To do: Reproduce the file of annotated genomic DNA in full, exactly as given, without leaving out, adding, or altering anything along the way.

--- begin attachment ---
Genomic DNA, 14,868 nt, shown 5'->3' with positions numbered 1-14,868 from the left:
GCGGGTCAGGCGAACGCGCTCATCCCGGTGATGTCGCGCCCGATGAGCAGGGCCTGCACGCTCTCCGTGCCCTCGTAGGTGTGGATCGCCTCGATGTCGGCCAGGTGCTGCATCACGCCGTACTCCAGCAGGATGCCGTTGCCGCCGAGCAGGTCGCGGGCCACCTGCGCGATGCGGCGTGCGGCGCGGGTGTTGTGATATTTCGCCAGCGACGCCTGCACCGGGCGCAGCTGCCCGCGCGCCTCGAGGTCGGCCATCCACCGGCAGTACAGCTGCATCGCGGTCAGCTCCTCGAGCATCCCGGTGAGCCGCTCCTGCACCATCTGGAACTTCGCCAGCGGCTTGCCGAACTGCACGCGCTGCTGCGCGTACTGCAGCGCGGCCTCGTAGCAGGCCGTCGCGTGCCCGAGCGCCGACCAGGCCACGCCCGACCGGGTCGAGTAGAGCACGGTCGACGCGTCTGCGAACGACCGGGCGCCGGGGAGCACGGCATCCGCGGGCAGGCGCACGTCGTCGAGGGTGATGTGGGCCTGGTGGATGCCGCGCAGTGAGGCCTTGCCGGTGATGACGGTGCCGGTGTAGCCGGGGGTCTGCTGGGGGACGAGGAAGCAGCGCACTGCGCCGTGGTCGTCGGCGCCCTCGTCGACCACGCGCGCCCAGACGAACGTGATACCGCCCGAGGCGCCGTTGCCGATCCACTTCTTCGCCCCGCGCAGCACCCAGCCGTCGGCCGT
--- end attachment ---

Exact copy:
Genomic DNA, 14,868 nt, shown 5'->3' with positions numbered 1-14,868 from the left:
GCGGGTCAGGCGAACGCGCTCATCCCGGTGATGTCGCGCCCGATGAGCAGGGCCTGCACGCTCTCCGTGCCCTCGTAGGTGTGGATCGCCTCGATGTCGGCCAGGTGCTGCATCACGCCGTACTCCAGCAGGATGCCGTTGCCGCCGAGCAGGTCGCGGGCCACCTGCGCGATGCGGCGTGCGGCGCGGGTGTTGTGATATTTCGCCAGCGACGCCTGCACCGGGCGCAGCTGCCCGCGCGCCTCGAGGTCGGCCATCCACCGGCAGTACAGCTGCATCGCGGTCAGCTCCTCGAGCATCCCGGTGAGCCGCTCCTGCACCATCTGGAACTTCGCCAGCGGCTTGCCGAACTGCACGCGCTGCTGCGCGTACTGCAGCGCGGCCTCGTAGCAGGCCGTCGCGTGCCCGAGCGCCGACCAGGCCACGCCCGACCGGGTCGAGTAGAGCACGGTCGACGCGTCTGCGAACGACCGGGCGCCGGGGAGCACGGCATCCGCGGGCAGGCGCACGTCGTCGAGGGTGATGTGGGCCTGGTGGATGCCGCGCAGTGAGGCCTTGCCGGTGATGACGGTGCCGGTGTAGCCGGGGGTCTGCTGGGGGACGAGGAAGCAGCGCACTGCGCCGTGGTCGTCGGCGCCCTCGTCGACCACGCGCGCCCAGACGAACGTGATACCGCCCGAGGCGCCGTTGCCGATCCACTTCTTCGCCCCGCGCAGCACCCAGCCGTCGGCCGT